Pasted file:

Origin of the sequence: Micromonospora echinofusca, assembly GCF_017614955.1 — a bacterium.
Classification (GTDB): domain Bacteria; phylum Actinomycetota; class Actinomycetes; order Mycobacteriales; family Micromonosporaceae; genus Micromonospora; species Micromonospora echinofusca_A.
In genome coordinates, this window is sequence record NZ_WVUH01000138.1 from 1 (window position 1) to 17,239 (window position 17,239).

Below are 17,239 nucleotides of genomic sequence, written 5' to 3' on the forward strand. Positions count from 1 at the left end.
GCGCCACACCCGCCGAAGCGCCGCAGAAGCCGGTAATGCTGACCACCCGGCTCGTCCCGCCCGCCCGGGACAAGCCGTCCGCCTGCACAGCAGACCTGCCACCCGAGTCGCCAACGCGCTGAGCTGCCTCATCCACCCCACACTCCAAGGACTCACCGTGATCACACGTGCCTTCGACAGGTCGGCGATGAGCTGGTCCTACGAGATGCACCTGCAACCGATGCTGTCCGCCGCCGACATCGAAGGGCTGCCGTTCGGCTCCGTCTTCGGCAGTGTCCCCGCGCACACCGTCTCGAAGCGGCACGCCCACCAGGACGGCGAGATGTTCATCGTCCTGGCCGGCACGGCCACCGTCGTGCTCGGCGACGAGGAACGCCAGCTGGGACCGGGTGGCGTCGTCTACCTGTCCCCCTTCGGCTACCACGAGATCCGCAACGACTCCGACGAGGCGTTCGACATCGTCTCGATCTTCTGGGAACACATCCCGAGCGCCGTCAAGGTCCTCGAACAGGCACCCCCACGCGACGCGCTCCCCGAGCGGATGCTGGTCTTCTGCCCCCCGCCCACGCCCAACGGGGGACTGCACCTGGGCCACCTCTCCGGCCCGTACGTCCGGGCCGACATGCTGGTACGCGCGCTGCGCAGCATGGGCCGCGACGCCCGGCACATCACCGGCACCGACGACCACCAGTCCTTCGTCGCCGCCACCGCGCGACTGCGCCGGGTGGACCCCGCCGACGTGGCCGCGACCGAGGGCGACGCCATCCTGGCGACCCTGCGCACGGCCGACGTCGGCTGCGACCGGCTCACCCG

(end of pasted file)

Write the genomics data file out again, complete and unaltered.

Origin of the sequence: Micromonospora echinofusca, assembly GCF_017614955.1 — a bacterium.
Classification (GTDB): domain Bacteria; phylum Actinomycetota; class Actinomycetes; order Mycobacteriales; family Micromonosporaceae; genus Micromonospora; species Micromonospora echinofusca_A.
In genome coordinates, this window is sequence record NZ_WVUH01000138.1 from 1 (window position 1) to 17,239 (window position 17,239).

Below are 17,239 nucleotides of genomic sequence, written 5' to 3' on the forward strand. Positions count from 1 at the left end.
GCGCCACACCCGCCGAAGCGCCGCAGAAGCCGGTAATGCTGACCACCCGGCTCGTCCCGCCCGCCCGGGACAAGCCGTCCGCCTGCACAGCAGACCTGCCACCCGAGTCGCCAACGCGCTGAGCTGCCTCATCCACCCCACACTCCAAGGACTCACCGTGATCACACGTGCCTTCGACAGGTCGGCGATGAGCTGGTCCTACGAGATGCACCTGCAACCGATGCTGTCCGCCGCCGACATCGAAGGGCTGCCGTTCGGCTCCGTCTTCGGCAGTGTCCCCGCGCACACCGTCTCGAAGCGGCACGCCCACCAGGACGGCGAGATGTTCATCGTCCTGGCCGGCACGGCCACCGTCGTGCTCGGCGACGAGGAACGCCAGCTGGGACCGGGTGGCGTCGTCTACCTGTCCCCCTTCGGCTACCACGAGATCCGCAACGACTCCGACGAGGCGTTCGACATCGTCTCGATCTTCTGGGAACACATCCCGAGCGCCGTCAAGGTCCTCGAACAGGCACCCCCACGCGACGCGCTCCCCGAGCGGATGCTGGTCTTCTGCCCCCCGCCCACGCCCAACGGGGGACTGCACCTGGGCCACCTCTCCGGCCCGTACGTCCGGGCCGACATGCTGGTACGCGCGCTGCGCAGCATGGGCCGCGACGCCCGGCACATCACCGGCACCGACGACCACCAGTCCTTCGTCGCCGCCACCGCGCGACTGCGCCGGGTGGACCCCGCCGACGTGGCCGCGACCGAGGGCGACGCCATCCTGGCGACCCTGCGCACGGCCGACGTCGGCTGCGACCGGCTCACCCG